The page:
Matt DeCoursey:So, the UPS Store’s been on the top 10 list three years in a row.
Darrell Blackburn:I believe it.Taco Bell
Matt DeCoursey:Yeah. All right. Let’s move on. Number four, Taco Bell.
Darrell Blackburn:Great commercials.
Matt DeCoursey:Yeah, but okay, that’s a good point though. You say great commercials. If we opened Matt and Darrell ‘s Taco Shack. We had the burger shack, now we’re going to do the taco shack. Do we fail at Burgers or-
Darrell Blackburn:We’re expanding.
Matt DeCoursey:We’re expanding and we’re growing into tacos?
Darrell Blackburn:If you hit every part of the market, one’s guaranteed to succeed.
Matt DeCoursey:Dude we’re going to take over Kentacohut because they took the hut out of it. So, we’re going have, we’ll have, all right, we’ll get that figured out. We need to serve one other thing, maybe fish because people just love fish in a landlocked state like Kansas, but no, Taco Bell and all right. So, I said, I haven’t seen that little dog for, has it even been around for 10 years? Do they still use the dog?
Darrell Blackburn:No. Those commercials were late ’90s, early 2000’s.
Matt DeCoursey:Right, well then they were pretty fricking good because-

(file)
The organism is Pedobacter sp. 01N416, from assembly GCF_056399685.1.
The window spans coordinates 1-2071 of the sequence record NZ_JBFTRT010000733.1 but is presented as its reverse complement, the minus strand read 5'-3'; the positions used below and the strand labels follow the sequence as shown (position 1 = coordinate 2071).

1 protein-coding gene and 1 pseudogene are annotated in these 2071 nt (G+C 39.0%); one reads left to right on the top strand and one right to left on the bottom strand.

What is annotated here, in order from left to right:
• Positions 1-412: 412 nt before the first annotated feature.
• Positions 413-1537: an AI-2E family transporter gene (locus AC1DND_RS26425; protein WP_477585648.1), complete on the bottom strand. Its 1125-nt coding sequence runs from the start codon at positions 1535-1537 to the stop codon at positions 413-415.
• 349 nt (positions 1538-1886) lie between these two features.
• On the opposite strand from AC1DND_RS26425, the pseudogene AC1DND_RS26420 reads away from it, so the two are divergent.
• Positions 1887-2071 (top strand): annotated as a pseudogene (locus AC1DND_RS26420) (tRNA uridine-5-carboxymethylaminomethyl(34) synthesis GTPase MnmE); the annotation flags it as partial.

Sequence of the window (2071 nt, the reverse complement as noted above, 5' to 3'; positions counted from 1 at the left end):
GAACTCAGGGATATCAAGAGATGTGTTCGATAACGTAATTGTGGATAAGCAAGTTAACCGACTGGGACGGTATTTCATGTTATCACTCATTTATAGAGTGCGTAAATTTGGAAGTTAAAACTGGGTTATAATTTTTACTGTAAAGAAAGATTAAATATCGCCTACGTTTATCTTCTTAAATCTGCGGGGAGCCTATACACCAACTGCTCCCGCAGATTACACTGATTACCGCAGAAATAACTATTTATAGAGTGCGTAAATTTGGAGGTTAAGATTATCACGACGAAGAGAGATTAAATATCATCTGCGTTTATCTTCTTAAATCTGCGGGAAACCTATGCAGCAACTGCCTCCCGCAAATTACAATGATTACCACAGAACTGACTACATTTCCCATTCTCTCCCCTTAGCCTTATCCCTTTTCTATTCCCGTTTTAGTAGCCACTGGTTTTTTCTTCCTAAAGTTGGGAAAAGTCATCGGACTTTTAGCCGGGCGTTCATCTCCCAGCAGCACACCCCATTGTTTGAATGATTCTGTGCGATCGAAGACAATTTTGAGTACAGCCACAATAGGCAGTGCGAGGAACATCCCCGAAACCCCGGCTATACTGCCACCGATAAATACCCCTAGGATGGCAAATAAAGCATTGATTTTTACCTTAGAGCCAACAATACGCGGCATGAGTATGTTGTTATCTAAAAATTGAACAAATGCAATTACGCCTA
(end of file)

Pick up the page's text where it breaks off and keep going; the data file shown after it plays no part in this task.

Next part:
Darrell Blackburn:I remember, I specifically remember that Godzilla movie from ’98, ’99 had the little dog running through the streets.
Matt DeCoursey:So, this is what’s nuts is, think about it. I wonder what the average ticket is at Taco Bell because it’s not going to be high. I mean, you got to be ready to serve a lot of people when you’re at 12 bucks a receipt. How big can your margin really be?
Darrell Blackburn:If that high.
Matt DeCoursey:Yeah. So anyway, Taco Bell, it’s everywhere. 7,000 units. Costs you anywhere from a half a million to 2.6 million to open. They moved up on the list, they were number eight last years. So, says here they’re focused on serving urban markets and they plan to open 1000 new locations by 2022. That’s modest growth at that rate. I mean, so I’m going a little international. Okay. Now number three, this, I got to be honest with you, man. If Culver’s was surprising, that number three, a Sonic Drive-I.